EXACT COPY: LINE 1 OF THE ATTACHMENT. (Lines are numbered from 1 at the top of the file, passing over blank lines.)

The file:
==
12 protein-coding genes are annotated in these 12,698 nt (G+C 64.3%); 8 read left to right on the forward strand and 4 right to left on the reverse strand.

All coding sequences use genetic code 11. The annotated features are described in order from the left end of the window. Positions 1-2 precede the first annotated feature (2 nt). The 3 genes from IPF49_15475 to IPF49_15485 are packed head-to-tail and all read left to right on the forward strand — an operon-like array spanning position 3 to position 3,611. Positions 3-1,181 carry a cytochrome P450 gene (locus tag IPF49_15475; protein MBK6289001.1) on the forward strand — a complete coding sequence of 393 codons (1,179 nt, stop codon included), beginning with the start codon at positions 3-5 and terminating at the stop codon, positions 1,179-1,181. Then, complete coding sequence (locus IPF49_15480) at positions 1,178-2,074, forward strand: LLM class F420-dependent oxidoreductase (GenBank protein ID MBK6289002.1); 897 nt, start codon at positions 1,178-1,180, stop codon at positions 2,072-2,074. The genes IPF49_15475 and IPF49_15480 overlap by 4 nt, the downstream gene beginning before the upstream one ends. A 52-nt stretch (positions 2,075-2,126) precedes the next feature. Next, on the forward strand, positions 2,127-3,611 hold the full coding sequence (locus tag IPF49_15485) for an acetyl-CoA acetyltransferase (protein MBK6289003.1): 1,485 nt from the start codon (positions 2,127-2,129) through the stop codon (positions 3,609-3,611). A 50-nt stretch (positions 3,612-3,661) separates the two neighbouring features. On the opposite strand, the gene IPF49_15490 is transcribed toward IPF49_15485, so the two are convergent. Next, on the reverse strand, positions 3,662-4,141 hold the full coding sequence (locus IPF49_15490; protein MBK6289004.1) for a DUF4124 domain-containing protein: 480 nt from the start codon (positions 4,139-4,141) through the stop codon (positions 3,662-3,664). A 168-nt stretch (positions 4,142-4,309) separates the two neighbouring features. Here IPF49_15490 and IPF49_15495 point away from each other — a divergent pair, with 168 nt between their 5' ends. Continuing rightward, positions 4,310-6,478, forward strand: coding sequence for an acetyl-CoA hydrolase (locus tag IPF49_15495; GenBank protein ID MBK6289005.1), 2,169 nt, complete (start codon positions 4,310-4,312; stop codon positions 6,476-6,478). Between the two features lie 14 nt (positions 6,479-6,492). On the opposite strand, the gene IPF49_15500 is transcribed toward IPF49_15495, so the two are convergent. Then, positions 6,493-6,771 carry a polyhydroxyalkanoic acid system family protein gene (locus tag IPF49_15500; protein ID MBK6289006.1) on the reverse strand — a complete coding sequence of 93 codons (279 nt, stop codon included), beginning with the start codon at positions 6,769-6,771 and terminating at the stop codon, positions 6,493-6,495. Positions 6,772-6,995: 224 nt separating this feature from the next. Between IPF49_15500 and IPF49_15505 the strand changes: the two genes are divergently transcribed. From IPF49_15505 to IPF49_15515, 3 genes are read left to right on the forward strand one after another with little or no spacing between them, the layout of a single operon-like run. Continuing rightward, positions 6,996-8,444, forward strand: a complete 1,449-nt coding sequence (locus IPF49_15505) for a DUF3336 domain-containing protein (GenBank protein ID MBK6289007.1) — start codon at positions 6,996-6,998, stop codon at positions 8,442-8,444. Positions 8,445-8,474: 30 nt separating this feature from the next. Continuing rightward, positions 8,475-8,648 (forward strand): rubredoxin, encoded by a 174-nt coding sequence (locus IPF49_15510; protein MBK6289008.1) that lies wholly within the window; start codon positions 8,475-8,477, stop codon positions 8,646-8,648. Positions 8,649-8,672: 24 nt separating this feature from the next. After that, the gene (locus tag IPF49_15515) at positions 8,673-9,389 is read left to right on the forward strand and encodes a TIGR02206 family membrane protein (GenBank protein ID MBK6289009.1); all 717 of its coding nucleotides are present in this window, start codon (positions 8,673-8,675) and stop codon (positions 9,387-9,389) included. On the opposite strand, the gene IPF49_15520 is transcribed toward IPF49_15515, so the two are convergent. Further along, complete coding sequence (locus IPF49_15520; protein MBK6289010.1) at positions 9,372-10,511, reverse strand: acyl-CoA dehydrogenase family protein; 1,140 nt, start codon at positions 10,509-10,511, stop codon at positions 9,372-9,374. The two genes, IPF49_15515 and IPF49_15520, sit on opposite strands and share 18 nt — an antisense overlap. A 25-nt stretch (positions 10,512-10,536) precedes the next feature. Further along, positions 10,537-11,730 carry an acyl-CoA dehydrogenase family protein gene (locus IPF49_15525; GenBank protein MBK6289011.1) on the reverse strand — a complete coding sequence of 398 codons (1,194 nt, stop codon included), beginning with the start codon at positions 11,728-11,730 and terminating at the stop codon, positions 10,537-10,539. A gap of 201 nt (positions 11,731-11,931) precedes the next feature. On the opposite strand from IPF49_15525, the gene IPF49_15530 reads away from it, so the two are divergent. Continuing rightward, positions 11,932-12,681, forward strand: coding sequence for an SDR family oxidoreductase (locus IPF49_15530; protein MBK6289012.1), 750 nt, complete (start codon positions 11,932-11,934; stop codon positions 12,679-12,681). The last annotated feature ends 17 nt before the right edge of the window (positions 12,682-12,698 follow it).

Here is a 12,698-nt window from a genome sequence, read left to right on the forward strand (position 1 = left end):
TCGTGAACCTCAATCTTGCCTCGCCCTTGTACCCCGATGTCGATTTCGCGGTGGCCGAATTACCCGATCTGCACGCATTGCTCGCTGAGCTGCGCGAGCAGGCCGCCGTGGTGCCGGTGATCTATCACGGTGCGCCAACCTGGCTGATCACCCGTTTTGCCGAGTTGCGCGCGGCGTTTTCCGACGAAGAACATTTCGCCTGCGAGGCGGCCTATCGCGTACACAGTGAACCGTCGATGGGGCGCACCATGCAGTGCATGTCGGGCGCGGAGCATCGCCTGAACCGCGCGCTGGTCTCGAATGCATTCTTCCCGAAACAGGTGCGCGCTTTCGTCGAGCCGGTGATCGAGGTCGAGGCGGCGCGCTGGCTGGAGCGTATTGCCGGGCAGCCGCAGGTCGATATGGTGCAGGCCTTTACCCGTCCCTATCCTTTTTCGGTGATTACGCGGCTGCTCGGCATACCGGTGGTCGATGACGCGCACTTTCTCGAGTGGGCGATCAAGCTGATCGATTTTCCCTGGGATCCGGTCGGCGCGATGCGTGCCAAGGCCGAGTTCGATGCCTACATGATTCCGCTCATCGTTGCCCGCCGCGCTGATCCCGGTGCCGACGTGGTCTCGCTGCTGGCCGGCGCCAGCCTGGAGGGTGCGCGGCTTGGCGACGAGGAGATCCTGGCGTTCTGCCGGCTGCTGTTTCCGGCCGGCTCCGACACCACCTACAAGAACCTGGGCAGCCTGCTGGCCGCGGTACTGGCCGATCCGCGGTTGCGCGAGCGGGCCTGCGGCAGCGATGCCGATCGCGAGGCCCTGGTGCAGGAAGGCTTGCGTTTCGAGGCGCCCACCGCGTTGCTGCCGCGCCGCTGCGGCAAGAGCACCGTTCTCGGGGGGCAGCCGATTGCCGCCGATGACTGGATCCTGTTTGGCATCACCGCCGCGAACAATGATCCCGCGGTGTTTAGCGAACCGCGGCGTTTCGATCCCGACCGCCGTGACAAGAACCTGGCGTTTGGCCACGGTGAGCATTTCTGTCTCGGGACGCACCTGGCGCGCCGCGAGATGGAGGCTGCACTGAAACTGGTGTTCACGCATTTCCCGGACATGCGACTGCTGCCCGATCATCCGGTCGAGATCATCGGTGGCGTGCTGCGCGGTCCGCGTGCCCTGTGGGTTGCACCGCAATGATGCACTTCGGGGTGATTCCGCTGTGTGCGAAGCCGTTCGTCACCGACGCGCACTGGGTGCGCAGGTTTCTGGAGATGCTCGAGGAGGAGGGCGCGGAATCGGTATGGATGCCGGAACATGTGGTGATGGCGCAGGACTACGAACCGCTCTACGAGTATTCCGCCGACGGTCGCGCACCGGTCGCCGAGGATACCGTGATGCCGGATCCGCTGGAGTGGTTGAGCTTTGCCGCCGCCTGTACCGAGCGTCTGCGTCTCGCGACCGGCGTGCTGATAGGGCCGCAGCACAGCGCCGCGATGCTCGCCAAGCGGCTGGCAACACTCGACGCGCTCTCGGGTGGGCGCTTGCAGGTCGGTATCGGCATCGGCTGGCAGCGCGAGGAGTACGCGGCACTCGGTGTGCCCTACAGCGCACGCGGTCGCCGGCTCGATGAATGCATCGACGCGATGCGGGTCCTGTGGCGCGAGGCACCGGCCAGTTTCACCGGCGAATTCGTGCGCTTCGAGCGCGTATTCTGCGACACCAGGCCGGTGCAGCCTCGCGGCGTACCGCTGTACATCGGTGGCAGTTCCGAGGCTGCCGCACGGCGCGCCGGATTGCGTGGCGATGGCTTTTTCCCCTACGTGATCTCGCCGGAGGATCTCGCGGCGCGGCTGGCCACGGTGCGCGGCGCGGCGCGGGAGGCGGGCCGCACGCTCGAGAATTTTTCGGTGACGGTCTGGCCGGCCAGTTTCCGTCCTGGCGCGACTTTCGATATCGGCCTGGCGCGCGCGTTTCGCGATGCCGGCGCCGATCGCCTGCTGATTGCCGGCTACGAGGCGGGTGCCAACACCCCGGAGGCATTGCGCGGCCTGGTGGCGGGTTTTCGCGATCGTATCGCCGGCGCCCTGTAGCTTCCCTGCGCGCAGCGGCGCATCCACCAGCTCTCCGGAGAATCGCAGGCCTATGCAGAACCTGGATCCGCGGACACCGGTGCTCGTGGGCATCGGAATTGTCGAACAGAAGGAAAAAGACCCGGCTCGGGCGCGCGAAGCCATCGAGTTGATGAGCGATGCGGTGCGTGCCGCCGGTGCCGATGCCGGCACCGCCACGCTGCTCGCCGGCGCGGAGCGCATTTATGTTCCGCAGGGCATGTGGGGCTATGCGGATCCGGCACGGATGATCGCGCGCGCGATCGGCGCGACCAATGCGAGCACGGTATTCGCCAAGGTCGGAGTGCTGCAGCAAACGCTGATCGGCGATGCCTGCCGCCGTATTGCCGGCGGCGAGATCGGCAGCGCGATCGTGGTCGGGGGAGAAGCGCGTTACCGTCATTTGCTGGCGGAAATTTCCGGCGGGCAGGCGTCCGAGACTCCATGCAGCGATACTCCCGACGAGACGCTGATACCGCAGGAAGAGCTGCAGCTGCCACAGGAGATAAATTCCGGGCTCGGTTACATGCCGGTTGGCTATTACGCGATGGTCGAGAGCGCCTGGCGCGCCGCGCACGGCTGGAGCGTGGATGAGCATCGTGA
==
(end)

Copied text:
12 protein-coding genes are annotated in these 12,698 nt (G+C 64.3%); 8 read left to right on the forward strand and 4 right to left on the reverse strand.